“This event can’t survive without the help of the Police. They are imperative for the safe conduct of the races on our public roads. They do a really good job with the race motor cycle marshals and the race officials who do our results are terrific.”

Mr Sandoval was also pleased with spectator turnout and increased community engagement this year. He also paid tribute to Catherine Rossiter Stead, who organized Huri Huri: Wairarapa’s Bike Festival.

“We were really pleased to see people at the farm gate waiting each day for the race to pass by and on the final day, spectators lined the course on the outskirts of Masterton. We haven’t seen that in the past which is really good,” he said. “People are realizing this is an international race that’s exciting to watch. The race atmosphere just gets better each year.”

“Also, the Huri Huri events held at the same time were great. It helped reinforce how much fun the sport of cycling is – from a participation level all the way through to seeing riders compete at an elite level. A great example was during stage three in Martinborough … there was a fantastic crowd watching the BMX freestyle display who then cheered the NZ Cycle Classic riders over the finish line. Many of these kids then got to meet the likes of Olympian Hamish Bond.”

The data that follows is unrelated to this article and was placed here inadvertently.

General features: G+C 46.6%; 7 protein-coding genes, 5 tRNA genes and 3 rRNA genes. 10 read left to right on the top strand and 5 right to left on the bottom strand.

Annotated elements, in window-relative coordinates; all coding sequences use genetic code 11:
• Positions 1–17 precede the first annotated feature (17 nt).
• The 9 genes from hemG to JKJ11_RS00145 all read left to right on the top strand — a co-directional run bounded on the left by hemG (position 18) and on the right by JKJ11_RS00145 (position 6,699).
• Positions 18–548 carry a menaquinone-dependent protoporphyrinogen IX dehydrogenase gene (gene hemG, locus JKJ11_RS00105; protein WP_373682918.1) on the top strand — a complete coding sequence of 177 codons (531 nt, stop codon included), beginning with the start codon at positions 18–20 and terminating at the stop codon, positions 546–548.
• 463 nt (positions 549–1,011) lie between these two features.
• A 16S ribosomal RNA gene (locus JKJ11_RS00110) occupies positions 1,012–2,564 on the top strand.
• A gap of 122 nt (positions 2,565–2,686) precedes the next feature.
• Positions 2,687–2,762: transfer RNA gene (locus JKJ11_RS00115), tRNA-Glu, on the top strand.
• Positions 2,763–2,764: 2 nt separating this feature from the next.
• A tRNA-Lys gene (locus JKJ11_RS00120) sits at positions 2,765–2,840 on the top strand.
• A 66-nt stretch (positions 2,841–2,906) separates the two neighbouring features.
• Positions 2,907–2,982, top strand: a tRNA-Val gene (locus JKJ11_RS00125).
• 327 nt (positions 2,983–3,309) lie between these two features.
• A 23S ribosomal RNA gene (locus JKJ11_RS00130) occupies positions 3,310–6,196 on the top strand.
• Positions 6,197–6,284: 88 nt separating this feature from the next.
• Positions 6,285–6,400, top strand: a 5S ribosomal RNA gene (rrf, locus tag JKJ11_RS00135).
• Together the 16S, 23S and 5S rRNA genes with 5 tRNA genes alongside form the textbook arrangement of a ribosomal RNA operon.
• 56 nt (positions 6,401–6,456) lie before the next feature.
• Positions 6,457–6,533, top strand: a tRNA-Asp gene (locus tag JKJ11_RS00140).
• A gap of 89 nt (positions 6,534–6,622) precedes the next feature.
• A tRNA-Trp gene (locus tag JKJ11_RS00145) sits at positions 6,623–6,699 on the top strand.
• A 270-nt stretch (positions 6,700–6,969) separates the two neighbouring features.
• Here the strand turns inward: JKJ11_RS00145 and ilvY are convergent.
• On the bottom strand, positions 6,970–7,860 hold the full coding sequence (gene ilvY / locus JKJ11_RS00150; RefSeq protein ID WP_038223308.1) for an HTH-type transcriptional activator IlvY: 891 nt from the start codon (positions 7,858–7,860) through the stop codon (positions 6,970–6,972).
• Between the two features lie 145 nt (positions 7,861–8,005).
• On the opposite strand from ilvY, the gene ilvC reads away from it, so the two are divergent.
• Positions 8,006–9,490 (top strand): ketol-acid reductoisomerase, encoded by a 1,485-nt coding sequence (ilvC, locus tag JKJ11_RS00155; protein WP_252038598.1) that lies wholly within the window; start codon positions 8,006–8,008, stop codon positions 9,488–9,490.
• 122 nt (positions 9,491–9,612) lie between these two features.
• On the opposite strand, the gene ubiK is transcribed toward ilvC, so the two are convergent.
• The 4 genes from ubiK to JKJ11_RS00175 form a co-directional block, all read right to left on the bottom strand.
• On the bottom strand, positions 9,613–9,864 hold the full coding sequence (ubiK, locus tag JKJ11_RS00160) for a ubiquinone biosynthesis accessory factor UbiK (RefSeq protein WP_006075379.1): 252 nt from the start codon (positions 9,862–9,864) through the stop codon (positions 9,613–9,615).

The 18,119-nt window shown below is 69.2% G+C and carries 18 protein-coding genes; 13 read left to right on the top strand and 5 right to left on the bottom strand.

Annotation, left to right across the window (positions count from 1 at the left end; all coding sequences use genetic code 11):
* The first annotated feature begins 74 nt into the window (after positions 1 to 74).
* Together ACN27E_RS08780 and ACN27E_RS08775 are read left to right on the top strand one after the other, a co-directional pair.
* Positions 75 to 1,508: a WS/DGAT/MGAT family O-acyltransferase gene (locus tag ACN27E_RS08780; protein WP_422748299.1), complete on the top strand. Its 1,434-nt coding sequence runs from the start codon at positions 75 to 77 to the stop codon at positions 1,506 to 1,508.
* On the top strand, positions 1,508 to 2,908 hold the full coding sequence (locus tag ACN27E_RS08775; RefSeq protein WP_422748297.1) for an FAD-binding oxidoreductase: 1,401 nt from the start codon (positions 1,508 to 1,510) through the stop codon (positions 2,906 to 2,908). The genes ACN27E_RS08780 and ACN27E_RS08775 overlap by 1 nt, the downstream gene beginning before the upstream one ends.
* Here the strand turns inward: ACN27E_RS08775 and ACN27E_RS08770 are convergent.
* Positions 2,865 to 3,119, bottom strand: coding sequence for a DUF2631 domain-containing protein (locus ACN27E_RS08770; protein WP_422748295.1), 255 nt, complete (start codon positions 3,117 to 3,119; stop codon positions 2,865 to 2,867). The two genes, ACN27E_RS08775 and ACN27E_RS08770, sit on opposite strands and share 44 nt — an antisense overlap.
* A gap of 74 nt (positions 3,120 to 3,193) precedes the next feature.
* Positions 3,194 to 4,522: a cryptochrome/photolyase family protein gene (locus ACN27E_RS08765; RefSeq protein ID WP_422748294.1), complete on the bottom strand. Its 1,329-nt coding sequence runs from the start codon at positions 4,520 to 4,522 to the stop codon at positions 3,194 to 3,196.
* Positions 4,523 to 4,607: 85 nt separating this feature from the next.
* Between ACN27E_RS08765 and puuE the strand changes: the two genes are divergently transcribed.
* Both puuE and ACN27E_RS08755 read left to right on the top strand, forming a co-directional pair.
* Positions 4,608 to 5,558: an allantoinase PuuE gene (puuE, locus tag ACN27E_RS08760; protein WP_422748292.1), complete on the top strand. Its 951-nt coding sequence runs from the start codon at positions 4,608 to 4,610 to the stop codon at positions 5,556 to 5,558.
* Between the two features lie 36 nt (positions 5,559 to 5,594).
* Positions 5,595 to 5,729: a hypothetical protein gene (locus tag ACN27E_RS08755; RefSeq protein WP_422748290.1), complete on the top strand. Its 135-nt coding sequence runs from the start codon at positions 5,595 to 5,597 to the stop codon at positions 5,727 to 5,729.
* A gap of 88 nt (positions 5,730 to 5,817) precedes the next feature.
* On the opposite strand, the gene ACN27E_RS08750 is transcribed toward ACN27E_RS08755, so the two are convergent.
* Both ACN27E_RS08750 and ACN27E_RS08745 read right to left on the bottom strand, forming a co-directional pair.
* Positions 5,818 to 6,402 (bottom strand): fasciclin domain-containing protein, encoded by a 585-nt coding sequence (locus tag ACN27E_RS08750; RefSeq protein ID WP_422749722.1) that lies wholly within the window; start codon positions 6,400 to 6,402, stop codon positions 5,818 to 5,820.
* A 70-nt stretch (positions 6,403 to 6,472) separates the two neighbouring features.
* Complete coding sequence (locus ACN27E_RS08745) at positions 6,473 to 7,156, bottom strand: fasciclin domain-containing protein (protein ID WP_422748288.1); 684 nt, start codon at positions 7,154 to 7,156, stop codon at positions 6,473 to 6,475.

Destination Wairarapa general manager David Hancock said both events helped put   Wairarapa on the international cycling map and showcased the whole region.

“There’s no denying how important these events are to help showcase the Wairarapa to the world. We had 993 guests nights coming just from the tour group with supporters of the teams contributing to the whole economy – in terms of accommodation, spend at local cafes and retail outlets,” said Mr Hancock.

“Images of our rural scenery and our townships were beamed all around the world and race reports were being read globally each day. We had cycling fans in England, France, Italy and the Netherlands contacting us directly requesting information on the tour and copies of the Classic programme while many riders have indicated they will return home with nothing but positive comments on the region.”